The chemical industry is one characterized by thin profit margins and vulnerabilities related to raw material supply and demand. As a result, efficient handling and distribution of assets is key in maintaining an edge over the competition and maximizing profits. Powerful chemical industry asset traceability software and hardware solutions are needed to control asset flow; without them, modern chemical industries would not survive. The benefits of such an asset traceability solution are many across a broad spectrum of specializations, from food and beverage to life sciences. There are a few main types of asset tracking and traceability systems, each with their own pros and cons.
RFID is a short-range broadcast hardware tracking solution leveraging electronic tags affixed to an asset and tracked at various stages via electromagnetic readers. Each tag contains tracking data, and when combined with asset traceability software will provide a full picture of the asset’s movements across the supply chain. The main benefit of RFID tracking systems is that they do not require line-of-sight to read the tracking data, which can allow smooth, fast movement through the chain.
The second main type of tracking system is the barcode, which consists of a representation of tracking data printed or etched to an asset and read optically. There are many types of codes, not all of them consisting of printed bars; there are also 2D codes which may be expressed in a variety of shapes. The main benefit of barcode systems is readability though a variety of optical systems, from dedicated barcode readers to smartphones. With such flexibility of data capture, consumers can more easily track products throughout the supply chain. Barcoding is also more flexible in terms of application than RFID, as anyone with the proper software and an inkjet printer can create these codes.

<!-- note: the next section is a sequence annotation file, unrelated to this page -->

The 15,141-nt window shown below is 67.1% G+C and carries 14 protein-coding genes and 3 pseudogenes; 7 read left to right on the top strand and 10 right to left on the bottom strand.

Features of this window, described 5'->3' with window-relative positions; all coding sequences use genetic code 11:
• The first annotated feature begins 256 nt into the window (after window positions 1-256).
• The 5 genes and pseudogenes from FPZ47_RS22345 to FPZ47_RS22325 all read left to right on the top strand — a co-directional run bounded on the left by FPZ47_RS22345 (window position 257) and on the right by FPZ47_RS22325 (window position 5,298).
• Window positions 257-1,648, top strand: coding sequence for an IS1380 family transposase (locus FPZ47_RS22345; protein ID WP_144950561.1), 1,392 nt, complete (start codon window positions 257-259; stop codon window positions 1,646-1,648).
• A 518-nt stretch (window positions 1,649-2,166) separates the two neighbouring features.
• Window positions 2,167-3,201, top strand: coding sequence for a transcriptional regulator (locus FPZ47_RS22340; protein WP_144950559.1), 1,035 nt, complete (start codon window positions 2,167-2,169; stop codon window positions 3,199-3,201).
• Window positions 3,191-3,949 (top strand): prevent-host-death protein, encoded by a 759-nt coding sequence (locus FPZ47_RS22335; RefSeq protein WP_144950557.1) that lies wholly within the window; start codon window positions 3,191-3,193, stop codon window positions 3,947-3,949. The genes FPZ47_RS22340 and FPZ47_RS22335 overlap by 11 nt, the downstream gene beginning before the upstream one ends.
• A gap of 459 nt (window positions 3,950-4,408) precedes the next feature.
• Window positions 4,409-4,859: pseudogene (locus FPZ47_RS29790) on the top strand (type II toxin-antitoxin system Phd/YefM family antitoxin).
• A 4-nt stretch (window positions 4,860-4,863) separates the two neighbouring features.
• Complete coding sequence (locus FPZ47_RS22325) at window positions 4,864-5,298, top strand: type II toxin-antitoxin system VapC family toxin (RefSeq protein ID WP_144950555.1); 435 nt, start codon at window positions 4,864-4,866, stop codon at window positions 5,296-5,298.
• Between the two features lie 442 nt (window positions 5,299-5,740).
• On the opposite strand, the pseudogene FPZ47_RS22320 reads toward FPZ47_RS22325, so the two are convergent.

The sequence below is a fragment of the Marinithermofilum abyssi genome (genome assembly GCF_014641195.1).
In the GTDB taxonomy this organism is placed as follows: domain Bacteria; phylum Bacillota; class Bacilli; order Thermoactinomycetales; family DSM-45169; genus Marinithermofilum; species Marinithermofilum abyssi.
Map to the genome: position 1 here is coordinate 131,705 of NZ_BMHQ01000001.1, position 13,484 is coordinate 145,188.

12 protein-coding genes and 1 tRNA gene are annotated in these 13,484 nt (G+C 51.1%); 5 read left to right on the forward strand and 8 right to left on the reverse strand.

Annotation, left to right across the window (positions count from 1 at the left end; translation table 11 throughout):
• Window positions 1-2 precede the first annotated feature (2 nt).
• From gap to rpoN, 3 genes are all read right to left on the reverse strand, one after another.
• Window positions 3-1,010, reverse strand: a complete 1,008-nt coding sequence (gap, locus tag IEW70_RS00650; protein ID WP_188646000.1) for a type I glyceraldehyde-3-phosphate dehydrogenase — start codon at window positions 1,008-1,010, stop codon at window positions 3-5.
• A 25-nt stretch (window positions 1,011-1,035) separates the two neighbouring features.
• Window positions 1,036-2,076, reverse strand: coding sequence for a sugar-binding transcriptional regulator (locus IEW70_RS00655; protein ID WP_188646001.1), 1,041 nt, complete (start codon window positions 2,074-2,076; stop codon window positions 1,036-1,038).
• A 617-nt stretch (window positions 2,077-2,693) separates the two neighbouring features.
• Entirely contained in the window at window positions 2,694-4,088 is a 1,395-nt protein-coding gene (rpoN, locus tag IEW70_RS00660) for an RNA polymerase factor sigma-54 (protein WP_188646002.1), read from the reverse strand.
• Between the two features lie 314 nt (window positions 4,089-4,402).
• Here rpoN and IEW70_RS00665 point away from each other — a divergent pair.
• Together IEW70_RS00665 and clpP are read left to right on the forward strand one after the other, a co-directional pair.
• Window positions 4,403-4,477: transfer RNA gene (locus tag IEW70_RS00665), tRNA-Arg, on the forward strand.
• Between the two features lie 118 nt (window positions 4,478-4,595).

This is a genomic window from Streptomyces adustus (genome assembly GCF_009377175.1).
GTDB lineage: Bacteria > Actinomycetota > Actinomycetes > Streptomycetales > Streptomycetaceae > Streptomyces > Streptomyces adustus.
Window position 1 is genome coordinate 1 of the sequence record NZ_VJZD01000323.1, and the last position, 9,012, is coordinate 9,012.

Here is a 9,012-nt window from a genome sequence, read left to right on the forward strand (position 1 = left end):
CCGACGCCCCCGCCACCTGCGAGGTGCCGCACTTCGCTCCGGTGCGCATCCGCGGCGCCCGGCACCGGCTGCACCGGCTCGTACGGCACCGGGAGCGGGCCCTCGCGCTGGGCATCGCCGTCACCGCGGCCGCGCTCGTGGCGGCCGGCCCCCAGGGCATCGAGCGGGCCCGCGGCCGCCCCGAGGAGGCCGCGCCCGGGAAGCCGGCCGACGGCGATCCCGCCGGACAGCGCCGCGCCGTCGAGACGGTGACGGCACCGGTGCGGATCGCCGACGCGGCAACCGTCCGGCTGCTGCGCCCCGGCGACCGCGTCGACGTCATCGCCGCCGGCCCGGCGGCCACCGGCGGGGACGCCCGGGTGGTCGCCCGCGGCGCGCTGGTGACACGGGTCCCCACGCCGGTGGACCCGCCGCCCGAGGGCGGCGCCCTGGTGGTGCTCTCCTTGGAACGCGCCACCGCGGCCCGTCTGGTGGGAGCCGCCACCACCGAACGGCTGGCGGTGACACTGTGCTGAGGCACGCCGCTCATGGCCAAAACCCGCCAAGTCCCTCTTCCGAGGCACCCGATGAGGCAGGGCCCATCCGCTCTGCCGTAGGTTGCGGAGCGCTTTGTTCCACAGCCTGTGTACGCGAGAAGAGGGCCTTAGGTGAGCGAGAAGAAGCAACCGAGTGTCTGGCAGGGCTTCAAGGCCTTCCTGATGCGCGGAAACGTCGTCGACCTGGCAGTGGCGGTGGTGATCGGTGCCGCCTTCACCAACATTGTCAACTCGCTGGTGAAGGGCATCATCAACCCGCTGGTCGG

The software component of an asset traceability system generally refers to an application consisting of data capture and database components. The capture system is responsible for reading the data from RFID or barcode systems and storing that information in a database to be referenced later. This data can be processed in a reporting system to create a picture of the asset movement through the supply chain.
Using an asset tracking and traceability system allows a manufacturer to efficiently manage assets both onsite and after it leaves the warehouse. Onsite metrics gained from internal tracking can allow a business to measure and modify production efficiency by checking where an asset lags in the production flow. Once an asset leaves the production facility, offsite tracing can help shape logistical efficiency by providing data on transportation such as travel time and movement through checkpoints.
For the chemical industry, traceability is key to maximizing profits on what can be razor-thin margins by correcting inefficiencies in manufacturing, transport, and storage. Moreover, regulatory bodies may require such data to ensure that rules are being adhered to throughout the manufacturing process. Having a well-functioning tracking and tracing system can easily provide for these needs.